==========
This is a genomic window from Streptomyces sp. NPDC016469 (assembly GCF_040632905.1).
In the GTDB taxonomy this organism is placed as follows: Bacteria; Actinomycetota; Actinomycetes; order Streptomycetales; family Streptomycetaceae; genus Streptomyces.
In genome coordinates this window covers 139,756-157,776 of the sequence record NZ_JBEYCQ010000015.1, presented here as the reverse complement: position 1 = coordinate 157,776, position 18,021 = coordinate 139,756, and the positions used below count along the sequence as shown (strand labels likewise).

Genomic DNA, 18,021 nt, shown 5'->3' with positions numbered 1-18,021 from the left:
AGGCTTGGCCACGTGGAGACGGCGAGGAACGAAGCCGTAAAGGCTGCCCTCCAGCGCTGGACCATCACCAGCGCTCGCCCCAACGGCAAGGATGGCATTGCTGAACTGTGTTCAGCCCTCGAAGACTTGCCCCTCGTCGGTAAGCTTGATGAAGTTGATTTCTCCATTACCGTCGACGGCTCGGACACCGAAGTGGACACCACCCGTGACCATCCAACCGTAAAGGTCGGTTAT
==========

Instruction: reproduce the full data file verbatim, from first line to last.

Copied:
This is a genomic window from Streptomyces sp. NPDC016469 (assembly GCF_040632905.1).
In the GTDB taxonomy this organism is placed as follows: Bacteria; Actinomycetota; Actinomycetes; order Streptomycetales; family Streptomycetaceae; genus Streptomyces.
In genome coordinates this window covers 139,756-157,776 of the sequence record NZ_JBEYCQ010000015.1, presented here as the reverse complement: position 1 = coordinate 157,776, position 18,021 = coordinate 139,756, and the positions used below count along the sequence as shown (strand labels likewise).

Genomic DNA, 18,021 nt, shown 5'->3' with positions numbered 1-18,021 from the left:
AGGCTTGGCCACGTGGAGACGGCGAGGAACGAAGCCGTAAAGGCTGCCCTCCAGCGCTGGACCATCACCAGCGCTCGCCCCAACGGCAAGGATGGCATTGCTGAACTGTGTTCAGCCCTCGAAGACTTGCCCCTCGTCGGTAAGCTTGATGAAGTTGATTTCTCCATTACCGTCGACGGCTCGGACACCGAAGTGGACACCACCCGTGACCATCCAACCGTAAAGGTCGGTTAT